His examination was significant for abdominal distention with mild generalized tenderness and shifting dullness. No masses or organomegally was appreciated and his digital rectal examination was normal Initial laboratory investigations were unremarkable. CT scan of the abdomen with contrast was performed (Figure 1). At that point the etiology of his ascites was unclear. Differentials included infectious, inflammatory or malignant causes. Paracentesis, QuantiFERON gold and PPD were done as well as other clinical investigations to rule out these causes (Table 1). QuantiFERON Gold test was positive (>1.31 IU/ML). Purified Protein Derivative (PPD) was positive with induration at 10 mm. Paracentesis was performed and 2 L of serous fluid was removed. Laboratory analysis showed a cloudy yellow fluid with 288 white blood cells (WBC), 1872 red blood cells (RBC) and 2 polymorphonuclear cells. Gram stain was negative. Special stains showed no tuberculli. Adenosine Deaminase (ADA) was positive at 93.3 U/L (ref range for Tb > 92.1 U/L). Bacterial, Tb (after six weeks) and fungal cultures were negative. Serum ascetic albumin gradient was less than 1.1 g/dl (0.2 g/dl). Cytology showed no malignant cells and numerous chronic inflammatory cells and macrophages.

Clinical data was suggestive of peritoneal Tb but no overwhelming evidence. Laparoscopic biopsy was done to confirm the diagnosis of TbP. Operative findings included severe adhesions to the anterior abdominal wall impeding visualization during the operation. Histopathologic examination of the biopsy showed granulomatous inflammation without caseating necrosis (Figure 2).

Based on the clinical findings, labs and pathological assessment a decision was made for a trial of anti Tb drugs. Treatment included 1) Isoniazid 300 mg once daily, 2) Rifampin 600 mg once daily, 3) Ethambutol 800 mg once daily, 4) pyrazinamide 1000 mg once daily. He was also started on B6 once daily. The patient responded well to therapy. He remained afebrile and regained his appetite. Subsequent follow up revealed that his abdominal pain and distention had improved. Therapy was recommended for a total of 9 months.

3. Discussion

The clinical manifestations of TbP are variable and it may mimic many diseases and conditions such as pyrexia of unknown origin, peritoneal carcinomatosis, abdominal lymphoma, pelvic mass, bacterial peritonitis and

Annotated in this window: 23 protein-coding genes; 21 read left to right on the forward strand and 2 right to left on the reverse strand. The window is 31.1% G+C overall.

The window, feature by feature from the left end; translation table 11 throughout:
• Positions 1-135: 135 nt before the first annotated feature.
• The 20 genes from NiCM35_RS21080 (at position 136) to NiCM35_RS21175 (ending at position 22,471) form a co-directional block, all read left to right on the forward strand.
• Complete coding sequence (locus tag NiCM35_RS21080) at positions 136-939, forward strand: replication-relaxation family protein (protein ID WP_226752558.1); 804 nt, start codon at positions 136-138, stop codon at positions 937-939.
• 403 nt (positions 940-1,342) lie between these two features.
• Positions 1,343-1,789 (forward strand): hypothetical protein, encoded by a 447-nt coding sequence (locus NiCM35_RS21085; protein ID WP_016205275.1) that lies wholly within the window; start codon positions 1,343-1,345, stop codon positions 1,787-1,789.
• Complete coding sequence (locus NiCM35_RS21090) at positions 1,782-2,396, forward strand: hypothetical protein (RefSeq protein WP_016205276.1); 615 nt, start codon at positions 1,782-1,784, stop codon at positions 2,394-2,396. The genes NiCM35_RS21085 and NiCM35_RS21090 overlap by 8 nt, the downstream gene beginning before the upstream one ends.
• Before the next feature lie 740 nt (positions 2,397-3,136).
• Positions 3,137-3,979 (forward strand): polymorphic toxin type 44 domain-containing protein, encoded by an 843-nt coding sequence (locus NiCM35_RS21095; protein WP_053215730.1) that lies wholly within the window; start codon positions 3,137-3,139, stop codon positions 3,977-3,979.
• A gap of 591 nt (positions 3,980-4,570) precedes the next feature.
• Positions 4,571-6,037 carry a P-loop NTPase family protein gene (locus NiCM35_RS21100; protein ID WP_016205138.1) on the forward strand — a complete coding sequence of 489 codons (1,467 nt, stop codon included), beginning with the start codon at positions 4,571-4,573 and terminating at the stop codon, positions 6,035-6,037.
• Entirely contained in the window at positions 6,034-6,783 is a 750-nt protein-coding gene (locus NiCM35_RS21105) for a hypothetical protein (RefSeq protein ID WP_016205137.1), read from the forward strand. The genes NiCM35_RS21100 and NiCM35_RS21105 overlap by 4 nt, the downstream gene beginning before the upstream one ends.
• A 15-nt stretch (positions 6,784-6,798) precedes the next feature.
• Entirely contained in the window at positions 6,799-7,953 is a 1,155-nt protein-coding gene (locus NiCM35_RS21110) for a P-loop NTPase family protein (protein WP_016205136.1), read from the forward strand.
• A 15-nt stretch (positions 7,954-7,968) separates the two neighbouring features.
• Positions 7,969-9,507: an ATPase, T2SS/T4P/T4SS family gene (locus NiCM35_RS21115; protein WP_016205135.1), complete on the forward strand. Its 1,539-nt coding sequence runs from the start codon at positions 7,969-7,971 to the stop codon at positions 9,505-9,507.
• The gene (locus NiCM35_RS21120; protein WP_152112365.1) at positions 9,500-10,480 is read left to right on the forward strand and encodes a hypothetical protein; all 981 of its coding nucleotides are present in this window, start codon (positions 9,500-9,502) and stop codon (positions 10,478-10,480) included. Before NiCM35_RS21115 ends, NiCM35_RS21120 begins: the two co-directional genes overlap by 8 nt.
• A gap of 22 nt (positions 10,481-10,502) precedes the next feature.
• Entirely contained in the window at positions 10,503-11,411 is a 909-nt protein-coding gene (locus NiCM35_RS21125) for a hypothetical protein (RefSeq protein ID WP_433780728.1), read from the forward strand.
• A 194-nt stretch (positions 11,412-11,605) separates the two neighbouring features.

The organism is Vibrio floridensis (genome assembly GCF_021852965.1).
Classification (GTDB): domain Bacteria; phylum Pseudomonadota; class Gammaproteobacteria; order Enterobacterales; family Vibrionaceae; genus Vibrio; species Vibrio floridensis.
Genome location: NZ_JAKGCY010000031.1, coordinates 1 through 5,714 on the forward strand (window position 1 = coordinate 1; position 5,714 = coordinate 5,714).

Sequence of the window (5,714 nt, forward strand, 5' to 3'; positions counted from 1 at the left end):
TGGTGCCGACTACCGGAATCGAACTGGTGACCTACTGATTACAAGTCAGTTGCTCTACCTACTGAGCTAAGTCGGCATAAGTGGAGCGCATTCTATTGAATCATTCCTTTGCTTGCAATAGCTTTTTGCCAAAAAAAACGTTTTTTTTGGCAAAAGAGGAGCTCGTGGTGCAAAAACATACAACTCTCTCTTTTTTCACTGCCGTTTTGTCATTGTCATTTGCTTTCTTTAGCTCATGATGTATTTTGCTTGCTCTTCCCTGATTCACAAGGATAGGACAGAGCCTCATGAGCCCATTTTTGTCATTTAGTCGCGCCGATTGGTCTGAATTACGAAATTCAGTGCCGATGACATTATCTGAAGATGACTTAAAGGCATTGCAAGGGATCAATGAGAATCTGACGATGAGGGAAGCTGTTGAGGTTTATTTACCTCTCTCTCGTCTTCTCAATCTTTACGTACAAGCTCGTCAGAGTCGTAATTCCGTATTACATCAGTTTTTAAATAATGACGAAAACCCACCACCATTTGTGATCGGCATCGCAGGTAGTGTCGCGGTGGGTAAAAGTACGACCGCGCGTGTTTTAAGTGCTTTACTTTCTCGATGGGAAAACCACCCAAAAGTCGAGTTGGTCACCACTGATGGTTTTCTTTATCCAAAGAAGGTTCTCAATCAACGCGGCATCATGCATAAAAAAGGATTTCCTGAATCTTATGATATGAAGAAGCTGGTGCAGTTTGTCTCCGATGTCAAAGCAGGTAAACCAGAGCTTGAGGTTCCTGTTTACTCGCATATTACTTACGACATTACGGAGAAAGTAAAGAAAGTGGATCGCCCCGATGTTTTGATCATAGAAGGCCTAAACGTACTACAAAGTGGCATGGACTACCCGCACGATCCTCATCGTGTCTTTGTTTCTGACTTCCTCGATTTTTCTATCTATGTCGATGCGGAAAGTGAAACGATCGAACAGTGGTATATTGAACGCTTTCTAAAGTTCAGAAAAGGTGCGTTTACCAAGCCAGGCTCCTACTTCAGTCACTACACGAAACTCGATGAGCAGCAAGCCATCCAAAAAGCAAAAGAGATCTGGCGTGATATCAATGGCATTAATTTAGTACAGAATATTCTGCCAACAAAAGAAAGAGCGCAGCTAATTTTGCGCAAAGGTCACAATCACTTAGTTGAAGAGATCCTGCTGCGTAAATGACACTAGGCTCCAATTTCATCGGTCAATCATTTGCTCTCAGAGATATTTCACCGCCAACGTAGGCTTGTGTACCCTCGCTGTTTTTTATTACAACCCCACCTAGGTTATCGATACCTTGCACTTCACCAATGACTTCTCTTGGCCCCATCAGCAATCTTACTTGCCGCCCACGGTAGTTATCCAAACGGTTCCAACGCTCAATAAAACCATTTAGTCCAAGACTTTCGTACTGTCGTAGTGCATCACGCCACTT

Figure 1. Computed Tomography of the abdomen. (a) CT scan shows large ascities (arrow) which displaces the small intestines and mesentery. (b) Probable inflammatory changes in the omentum (arrow) and in the mesentery of the rectosigmoid colon. Minimal bibasilar atelectasis, small left pleural effusion and small left cardiophrenic angle adenopathy are also present. 

Figure 2. Histopathological findings of the omentum biopsy. Granulomatous inflammation (arrows) without caseating necrosis, indicated by epitheloid histiocytes at various magnifications (a) Low power (×4) (b) High power (×20).

non-responsive ascites of portal hypertension or cardiac failure origin [2] .

Multiple case series, describing TbP infection, revealed the following common symptoms at presentation: abdominal swelling (65% - 100%), fever (54% - 100%), abdominal pain (36% - 93%), weight loss (37% - 87%), and diarrhea (9% - 27%). The physical findings included ascites (51% - 100%) and abdominal tenderness (65% - 87%) [7] [8] .

In addition to symptomatology, lab test are used to guide in diagnosis of TbP. However, laboratory tests are nonspecific and abnormalities are related to chronic inflammation. Ascitic fluid analysis can be helpful in ascertaining a diagnosis and is usually yellow citrine but can take a cloudy, chylous or hematic appearance [9] . The ascitic fluid is often primarily composed of lymphocytes (>60%) [10] , however, neutrophils may predominate in cases of renal failure or infection with another microbial organism. Whereas no biochemical marker is specific for the diagnosis of TbP, a serum to ascetic albumin gradient (SAAG) less than 1.1 g/dl is seen in 100% of patients with TbP [10] . However, SAAG along with the ascetic fluid assays of lactate dehydrogenase (LDH) and glucose have specificity too low to be recommended for the diagnosis of TbP [10] . Direct smear of the ascitic fluid with Ziehl-Nelson stain and cultures of ascetic fluid have a low diagnostic yield with a reported sensitivity and specificity of 0% - 6% and less than 20% respectively [7] . In the case described above, the SAAG was less than 1.1 g/dl but the stains and cultures of the ascetic fluid were negative.

Despite being nonspecific, increased serum and ascitic CA-125 levels have been observed in the majority of patients with TbP [9] . Anti Tb treatment has been shown to produce rapid falls in CA-125 levels paralleling

Table 1. Laboratory data on admission to Howard University Hospital.